The Progressive Democrats, the Seanad and political reform

I left this comment on Des O’Malley’s article in today’s Irish Times, which is titled ‘Let’s get rid of the sideshow that is the Seanad and focus on what matters’

If Des O’Malley and other erstwhile PDs are worried about the sources of the ‘public disillusionment with the political system’, they may wish to look in the direction of the free market economic doctrine that they so enthusiastically supported, and continue to support. (But they won’t)

The effect of this doctrine has been further concentration of decisive political power in the hands of unelected bodies. It has achieved this through the denigration and dismantling of public institutions. The doctrine followed by the PDs held that health, education, housing, transport and communication should all be provided privately to the greatest degree possible. Public servants were not to be trusted.

Control over these areas has been increasingly concentrated in private hands, safely beyond the capacity of the public to ensure equitable provision. All of the main political parties now share the political and economic perspectives of the Progressive Democrats. They have no intention of using the political system to build public and universal institutions in the interests of equality. Instead they intend to stick with the doctrine.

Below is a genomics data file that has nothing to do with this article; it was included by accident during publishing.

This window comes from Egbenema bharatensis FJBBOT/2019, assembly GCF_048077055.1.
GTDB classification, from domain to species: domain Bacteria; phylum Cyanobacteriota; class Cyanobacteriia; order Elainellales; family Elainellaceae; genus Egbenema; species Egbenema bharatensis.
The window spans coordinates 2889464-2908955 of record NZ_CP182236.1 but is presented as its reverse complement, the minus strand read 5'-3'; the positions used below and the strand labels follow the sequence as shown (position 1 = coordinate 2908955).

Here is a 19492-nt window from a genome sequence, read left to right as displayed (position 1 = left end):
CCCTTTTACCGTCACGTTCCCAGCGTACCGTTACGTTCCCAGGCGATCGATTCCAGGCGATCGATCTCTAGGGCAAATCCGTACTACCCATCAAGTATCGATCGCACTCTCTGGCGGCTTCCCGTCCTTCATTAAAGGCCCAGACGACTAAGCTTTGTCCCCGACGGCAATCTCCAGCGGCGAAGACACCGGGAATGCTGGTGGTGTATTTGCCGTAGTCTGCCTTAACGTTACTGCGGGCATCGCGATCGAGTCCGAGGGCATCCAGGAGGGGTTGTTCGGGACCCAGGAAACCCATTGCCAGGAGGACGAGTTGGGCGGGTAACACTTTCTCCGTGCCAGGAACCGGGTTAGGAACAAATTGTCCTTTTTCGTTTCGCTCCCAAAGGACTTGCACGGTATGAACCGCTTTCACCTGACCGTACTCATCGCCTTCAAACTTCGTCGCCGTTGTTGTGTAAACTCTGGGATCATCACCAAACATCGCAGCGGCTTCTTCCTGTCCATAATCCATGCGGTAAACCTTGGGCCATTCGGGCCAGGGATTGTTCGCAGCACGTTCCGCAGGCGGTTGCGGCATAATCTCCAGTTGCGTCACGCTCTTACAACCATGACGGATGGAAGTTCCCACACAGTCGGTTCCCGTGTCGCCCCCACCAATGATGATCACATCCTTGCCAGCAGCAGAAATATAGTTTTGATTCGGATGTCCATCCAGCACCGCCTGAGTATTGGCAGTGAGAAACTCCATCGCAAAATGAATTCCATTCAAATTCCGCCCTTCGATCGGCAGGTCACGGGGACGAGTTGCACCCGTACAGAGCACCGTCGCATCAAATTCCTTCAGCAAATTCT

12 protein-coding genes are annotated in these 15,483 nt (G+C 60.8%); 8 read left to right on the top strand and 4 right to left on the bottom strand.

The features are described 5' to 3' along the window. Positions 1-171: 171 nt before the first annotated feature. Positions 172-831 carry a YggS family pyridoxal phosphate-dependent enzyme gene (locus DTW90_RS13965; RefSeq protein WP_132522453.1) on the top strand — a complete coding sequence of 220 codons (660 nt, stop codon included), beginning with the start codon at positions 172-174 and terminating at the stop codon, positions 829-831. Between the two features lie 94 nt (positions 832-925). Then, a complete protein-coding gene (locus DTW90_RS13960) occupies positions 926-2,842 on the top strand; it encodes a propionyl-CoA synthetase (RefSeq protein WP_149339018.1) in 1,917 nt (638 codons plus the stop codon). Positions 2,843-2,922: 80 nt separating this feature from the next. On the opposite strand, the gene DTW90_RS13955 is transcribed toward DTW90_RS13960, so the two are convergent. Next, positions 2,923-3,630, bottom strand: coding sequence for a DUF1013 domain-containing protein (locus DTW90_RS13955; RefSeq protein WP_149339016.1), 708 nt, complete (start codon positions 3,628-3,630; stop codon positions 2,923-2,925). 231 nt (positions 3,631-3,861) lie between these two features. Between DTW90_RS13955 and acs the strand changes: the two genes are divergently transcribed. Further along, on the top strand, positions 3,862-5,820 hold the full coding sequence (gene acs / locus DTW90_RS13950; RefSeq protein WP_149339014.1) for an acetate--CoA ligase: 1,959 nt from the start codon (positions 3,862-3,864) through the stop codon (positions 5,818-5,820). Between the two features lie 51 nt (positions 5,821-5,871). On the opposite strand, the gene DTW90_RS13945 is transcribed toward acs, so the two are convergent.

So the public disillusionment is rather justified.

What the quadrillion or more articles calling for political reform published in the Irish Times since the onset of Ireland’s economic crisis have resolutely left out is the consideration that there are different kinds of political reform.

Political reform can be made in the interests of the working population, or it can be made in the interests of multinational corporations, financiers and so on. In the context of an economic and political crisis that is stripping away job security, welfare state provision and driving down wages and living conditions in the interests of financial capital, it ought to be obvious that any call for political reform that does not deal with the perspective and predicament of the victims of such a crisis, but rather holds forth in general terms about effectiveness, efficiency, policymaking and so on, is fundamentally fraudulent, and on the side of the people making off with the loot.

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